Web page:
Posted on August 20 2019
Do the highs justify the lows in your relationship? If you would have asked me this a year ago I would have told you ‘most definitely’, but 365 days and the most traumatizing breakup later, and I don’t feel that way about it anymore. In the past I’d rationalize my toxic relationship because although the lows left me feeling awful, there were moments when the relationship was life altering.
The highs allowed me to justify the bad that came before, or soon after. I think a lot of people do that in toxic relationships. Sure, the bad is unacceptable and wreaks havoc in your life, but the good, the good is magical that is more powerful than any drug on the planet.
I loved the person I was with. Would have gone through hell and back for her. And through hell and back she made me go. And the things I did to her were unacceptable as well. For years we rationalized it with the concept that the good outweighs the bad. But did it?
Was it really worth it? I nearly lost my damn mind in the attempt to make that person happy. I tried to be the person she wanted me to be, and I almost lost myself in the process.
As I’ve gotten older, I’ve learned that that’s not a metric for the people I want in my life consistently. Such a volatile relationship isn’t sustainable. Do you really want to spend 50 years in such an inflammatory relationship? Do you want you children to be subject to that damage?
If the highs mean taking lows too often, that’s not tolerable for either of you. We often think drama, passion, jealousy, fighting, crying, caring so deeply it makes us act out of character, means love. But those kind of relationships will quickly turn you into a person you’ll barely recognize when looking into the mirror.
When I look back at my past relationship and remember the person I was back then, I want to cringe. The things I did to her, the way I behaved. All that for ‘love’. I thought the person I was with was the one for me. Turns out she was the one who broke me in ways, I didn’t know were possible.
I tried to make it work, tried to hold on so tight because I didn’t want to lose her. But I caused so much more damage by staying, to both of us. I look back and realize I should have left that relationship a lot sooner. But I was scared if I can be honest. I didn’t want to lose her. Didn’t want to start over. I loved her.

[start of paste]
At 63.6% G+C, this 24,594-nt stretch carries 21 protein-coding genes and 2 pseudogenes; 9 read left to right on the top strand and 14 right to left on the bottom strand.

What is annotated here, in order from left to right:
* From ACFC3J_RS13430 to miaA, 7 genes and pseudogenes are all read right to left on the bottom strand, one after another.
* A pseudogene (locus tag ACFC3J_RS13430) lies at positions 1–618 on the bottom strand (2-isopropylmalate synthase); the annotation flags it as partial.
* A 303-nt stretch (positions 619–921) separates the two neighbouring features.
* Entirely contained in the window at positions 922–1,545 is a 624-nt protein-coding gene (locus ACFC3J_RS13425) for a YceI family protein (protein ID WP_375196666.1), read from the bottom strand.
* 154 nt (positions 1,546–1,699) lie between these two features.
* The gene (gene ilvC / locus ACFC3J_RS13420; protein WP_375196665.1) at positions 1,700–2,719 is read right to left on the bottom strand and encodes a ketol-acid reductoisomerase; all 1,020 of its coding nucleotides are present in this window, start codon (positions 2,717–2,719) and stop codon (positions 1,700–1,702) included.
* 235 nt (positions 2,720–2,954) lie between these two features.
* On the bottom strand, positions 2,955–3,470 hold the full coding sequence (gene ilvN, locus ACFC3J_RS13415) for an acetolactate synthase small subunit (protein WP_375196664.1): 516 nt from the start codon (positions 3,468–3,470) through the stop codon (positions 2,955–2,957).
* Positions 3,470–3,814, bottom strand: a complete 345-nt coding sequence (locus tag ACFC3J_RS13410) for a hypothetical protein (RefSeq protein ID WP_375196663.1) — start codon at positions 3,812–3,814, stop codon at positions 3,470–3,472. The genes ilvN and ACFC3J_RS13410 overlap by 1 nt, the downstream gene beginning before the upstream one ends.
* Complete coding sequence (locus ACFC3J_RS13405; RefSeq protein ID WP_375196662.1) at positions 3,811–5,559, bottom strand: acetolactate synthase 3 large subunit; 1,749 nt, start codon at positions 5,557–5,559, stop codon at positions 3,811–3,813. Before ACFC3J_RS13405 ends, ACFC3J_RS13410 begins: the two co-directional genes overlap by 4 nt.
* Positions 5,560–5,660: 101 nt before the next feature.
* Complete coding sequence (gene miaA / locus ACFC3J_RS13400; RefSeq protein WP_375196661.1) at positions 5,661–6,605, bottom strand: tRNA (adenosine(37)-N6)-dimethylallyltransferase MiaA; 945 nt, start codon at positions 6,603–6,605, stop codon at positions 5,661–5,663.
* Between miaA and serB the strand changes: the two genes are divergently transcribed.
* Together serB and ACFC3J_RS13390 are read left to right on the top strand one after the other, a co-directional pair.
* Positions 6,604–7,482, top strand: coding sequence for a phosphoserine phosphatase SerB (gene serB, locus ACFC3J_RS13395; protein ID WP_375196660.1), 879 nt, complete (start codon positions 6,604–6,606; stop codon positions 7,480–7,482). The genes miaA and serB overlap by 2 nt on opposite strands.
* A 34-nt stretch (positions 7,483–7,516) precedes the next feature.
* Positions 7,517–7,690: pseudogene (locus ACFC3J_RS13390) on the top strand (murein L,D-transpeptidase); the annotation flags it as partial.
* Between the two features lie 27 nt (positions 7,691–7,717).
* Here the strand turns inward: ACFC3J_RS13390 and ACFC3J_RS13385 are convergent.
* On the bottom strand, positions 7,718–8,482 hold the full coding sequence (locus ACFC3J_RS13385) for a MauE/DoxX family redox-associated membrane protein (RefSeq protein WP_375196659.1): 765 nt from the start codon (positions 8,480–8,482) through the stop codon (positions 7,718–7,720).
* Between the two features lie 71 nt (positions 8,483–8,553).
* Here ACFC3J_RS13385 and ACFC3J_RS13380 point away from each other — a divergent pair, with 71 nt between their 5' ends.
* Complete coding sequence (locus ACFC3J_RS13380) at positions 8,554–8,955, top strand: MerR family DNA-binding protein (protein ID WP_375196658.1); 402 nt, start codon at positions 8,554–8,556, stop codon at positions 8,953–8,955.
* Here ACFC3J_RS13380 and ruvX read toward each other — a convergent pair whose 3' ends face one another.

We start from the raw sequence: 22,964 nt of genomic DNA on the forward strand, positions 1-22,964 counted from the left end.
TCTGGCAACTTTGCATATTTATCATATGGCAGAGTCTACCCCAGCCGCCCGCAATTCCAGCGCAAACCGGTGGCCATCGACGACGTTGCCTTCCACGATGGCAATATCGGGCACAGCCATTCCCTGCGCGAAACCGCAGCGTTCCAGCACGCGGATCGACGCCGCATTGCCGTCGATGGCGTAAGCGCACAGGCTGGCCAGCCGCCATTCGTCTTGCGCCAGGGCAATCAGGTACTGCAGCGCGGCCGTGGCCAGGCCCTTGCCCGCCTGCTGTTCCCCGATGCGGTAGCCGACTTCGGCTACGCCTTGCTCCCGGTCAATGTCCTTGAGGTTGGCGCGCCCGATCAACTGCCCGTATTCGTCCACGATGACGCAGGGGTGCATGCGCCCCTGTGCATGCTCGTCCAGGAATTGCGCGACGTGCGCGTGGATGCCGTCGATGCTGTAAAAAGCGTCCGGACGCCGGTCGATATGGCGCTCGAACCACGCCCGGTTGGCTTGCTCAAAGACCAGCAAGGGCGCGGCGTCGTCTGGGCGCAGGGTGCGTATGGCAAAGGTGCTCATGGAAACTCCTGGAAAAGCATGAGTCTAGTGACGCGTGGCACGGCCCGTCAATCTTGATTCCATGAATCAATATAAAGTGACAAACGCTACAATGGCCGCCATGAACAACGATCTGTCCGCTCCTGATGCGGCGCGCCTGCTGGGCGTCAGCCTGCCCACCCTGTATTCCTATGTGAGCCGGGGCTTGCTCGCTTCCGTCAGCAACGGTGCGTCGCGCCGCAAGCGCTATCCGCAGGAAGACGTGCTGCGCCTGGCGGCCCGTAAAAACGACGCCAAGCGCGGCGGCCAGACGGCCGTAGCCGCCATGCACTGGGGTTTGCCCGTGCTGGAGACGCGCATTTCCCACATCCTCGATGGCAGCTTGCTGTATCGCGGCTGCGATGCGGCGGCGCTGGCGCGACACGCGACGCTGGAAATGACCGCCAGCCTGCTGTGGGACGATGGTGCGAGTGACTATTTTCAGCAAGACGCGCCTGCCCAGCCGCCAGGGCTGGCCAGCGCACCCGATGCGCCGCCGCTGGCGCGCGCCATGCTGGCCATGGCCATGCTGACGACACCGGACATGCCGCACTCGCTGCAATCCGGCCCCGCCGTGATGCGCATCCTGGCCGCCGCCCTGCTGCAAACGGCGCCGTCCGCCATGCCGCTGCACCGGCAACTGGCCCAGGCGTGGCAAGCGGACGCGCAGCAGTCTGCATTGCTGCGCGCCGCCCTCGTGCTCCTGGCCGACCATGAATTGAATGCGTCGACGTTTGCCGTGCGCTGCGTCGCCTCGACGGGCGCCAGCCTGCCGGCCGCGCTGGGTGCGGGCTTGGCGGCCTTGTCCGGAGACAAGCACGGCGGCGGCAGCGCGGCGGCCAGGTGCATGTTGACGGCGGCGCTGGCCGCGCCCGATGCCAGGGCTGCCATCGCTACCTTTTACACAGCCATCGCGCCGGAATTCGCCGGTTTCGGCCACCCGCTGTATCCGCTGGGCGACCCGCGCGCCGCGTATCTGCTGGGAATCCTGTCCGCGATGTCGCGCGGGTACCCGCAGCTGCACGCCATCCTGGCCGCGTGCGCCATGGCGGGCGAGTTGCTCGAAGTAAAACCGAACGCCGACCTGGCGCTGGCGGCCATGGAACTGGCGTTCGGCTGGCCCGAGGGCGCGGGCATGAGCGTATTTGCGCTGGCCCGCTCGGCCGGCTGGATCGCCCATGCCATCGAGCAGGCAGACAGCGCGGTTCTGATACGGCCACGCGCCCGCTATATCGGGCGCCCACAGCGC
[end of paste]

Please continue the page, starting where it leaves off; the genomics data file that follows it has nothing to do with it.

She made me feel alive, she was radiant. She quickly occupied every thought, every idea in my brain. She made herself a home in my rib cage. Every breath I took was done with the hopes that I’d spend the rest of my life with that woman. I can still taste her lips on mine. Her fingerprints are still to be found all over my body. She left a perpetual mark on me.
Do you know how hard it is to let something like that go? Do you know how agonizing it is to burn those memories from your mind? Trying to erase two and a half years of your life isn’t easy, I know. But no one told me it would be this hard.
The other morning I received a phone call from a friend of mine. As soon as I heard my friends voice, I knew this was no ordinary call. No ‘hey I’m just checking up on you’ call. No, her voice was trembling. I knew it took every ounce of strength for her not to breakout in tears.
I know what this phone call was going to be about. A toxic relationship that stretched itself out for over half a year, going back and forth. A relationship whose expiration date is long past due.
But she didn’t want to hear that, no one in that situation does. I don’t blame her. I didn’t want to hear that either when I was going through it in my relationship. We think we can fight through this; we think we can make it work; we can be the ones to beat the odds. All we need is time and some encouraging words.
And as admirable as that may sound, I’m here to tell you that you won’t beat the odds. You’re not going to make it through it. Not if only one person is trying. Which was precisely what was happening in my friends case. And in mine.
You can’t fix a relationship if only one person is trying.
A relationship shouldn’t be that hard. Love isn’t hard. It comes naturally. It’s organic. It flows. If you have to force it, rearrange it, manipulate it, then it isn’t love. Plain and simple.
I’m not saying relationships are supposed to be easy all the time. Lord knows they aren’t. But if you constantly fight between right and wrong, good or bad, then you’re in the wrong relationship.
Your partner is supposed to be your rock, your safe haven. They are supposed to be the person you turn to when the world tries to tear you apart and break you down. They aren’t supposed to be doing the tearing. They’re not supposed to break you.
But my friend, and so many other people don’t see it until its too late. I didn’t see it either.
I asked her if the highs justify the low and she said that they do. At first I couldn’t hear her over all the crying she was doing. But if you’re saying that the good outweighs the bad WHILE crying hysterically, what does that tell you?
Are you trying to convince yourself? Because you sure aren’t convincing me. But I knew then and there that nothing I said would make her change her mind.